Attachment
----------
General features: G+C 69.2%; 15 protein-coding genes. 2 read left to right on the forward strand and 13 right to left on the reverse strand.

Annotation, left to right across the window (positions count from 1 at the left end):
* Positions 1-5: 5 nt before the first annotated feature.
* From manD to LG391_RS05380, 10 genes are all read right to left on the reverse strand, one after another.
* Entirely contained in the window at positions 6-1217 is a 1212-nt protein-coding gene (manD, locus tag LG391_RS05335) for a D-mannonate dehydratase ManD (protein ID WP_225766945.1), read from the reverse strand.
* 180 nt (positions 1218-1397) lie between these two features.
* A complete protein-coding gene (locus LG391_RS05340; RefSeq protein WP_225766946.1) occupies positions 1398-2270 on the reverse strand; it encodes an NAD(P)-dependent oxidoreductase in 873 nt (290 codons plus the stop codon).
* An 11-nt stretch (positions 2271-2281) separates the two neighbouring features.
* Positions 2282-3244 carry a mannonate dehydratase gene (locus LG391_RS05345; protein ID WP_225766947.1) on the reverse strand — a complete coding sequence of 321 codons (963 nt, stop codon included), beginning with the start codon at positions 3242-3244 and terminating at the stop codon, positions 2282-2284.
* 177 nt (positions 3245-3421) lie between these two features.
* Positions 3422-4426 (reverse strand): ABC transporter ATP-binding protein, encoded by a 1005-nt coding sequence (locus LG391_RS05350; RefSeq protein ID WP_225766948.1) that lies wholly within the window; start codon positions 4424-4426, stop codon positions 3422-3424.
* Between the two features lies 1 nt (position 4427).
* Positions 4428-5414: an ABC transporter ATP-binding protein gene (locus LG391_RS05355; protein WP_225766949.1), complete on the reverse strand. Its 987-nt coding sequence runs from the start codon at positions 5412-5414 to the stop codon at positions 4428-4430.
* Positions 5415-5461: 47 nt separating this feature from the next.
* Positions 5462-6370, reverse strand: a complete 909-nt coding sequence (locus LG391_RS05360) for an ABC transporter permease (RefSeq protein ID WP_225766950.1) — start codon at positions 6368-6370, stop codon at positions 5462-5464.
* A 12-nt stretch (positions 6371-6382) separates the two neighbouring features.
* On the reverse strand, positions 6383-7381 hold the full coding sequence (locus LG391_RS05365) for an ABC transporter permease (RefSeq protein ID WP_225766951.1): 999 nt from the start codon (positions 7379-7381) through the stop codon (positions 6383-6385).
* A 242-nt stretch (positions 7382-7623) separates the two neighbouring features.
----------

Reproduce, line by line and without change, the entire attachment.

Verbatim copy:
General features: G+C 69.2%; 15 protein-coding genes. 2 read left to right on the forward strand and 13 right to left on the reverse strand.

Annotation, left to right across the window (positions count from 1 at the left end):
* Positions 1-5: 5 nt before the first annotated feature.
* From manD to LG391_RS05380, 10 genes are all read right to left on the reverse strand, one after another.
* Entirely contained in the window at positions 6-1217 is a 1212-nt protein-coding gene (manD, locus tag LG391_RS05335) for a D-mannonate dehydratase ManD (protein ID WP_225766945.1), read from the reverse strand.
* 180 nt (positions 1218-1397) lie between these two features.
* A complete protein-coding gene (locus LG391_RS05340; RefSeq protein WP_225766946.1) occupies positions 1398-2270 on the reverse strand; it encodes an NAD(P)-dependent oxidoreductase in 873 nt (290 codons plus the stop codon).
* An 11-nt stretch (positions 2271-2281) separates the two neighbouring features.
* Positions 2282-3244 carry a mannonate dehydratase gene (locus LG391_RS05345; protein ID WP_225766947.1) on the reverse strand — a complete coding sequence of 321 codons (963 nt, stop codon included), beginning with the start codon at positions 3242-3244 and terminating at the stop codon, positions 2282-2284.
* 177 nt (positions 3245-3421) lie between these two features.
* Positions 3422-4426 (reverse strand): ABC transporter ATP-binding protein, encoded by a 1005-nt coding sequence (locus LG391_RS05350; RefSeq protein ID WP_225766948.1) that lies wholly within the window; start codon positions 4424-4426, stop codon positions 3422-3424.
* Between the two features lies 1 nt (position 4427).
* Positions 4428-5414: an ABC transporter ATP-binding protein gene (locus LG391_RS05355; protein WP_225766949.1), complete on the reverse strand. Its 987-nt coding sequence runs from the start codon at positions 5412-5414 to the stop codon at positions 4428-4430.
* Positions 5415-5461: 47 nt separating this feature from the next.
* Positions 5462-6370, reverse strand: a complete 909-nt coding sequence (locus LG391_RS05360) for an ABC transporter permease (RefSeq protein ID WP_225766950.1) — start codon at positions 6368-6370, stop codon at positions 5462-5464.
* A 12-nt stretch (positions 6371-6382) separates the two neighbouring features.
* On the reverse strand, positions 6383-7381 hold the full coding sequence (locus LG391_RS05365) for an ABC transporter permease (RefSeq protein ID WP_225766951.1): 999 nt from the start codon (positions 7379-7381) through the stop codon (positions 6383-6385).
* A 242-nt stretch (positions 7382-7623) separates the two neighbouring features.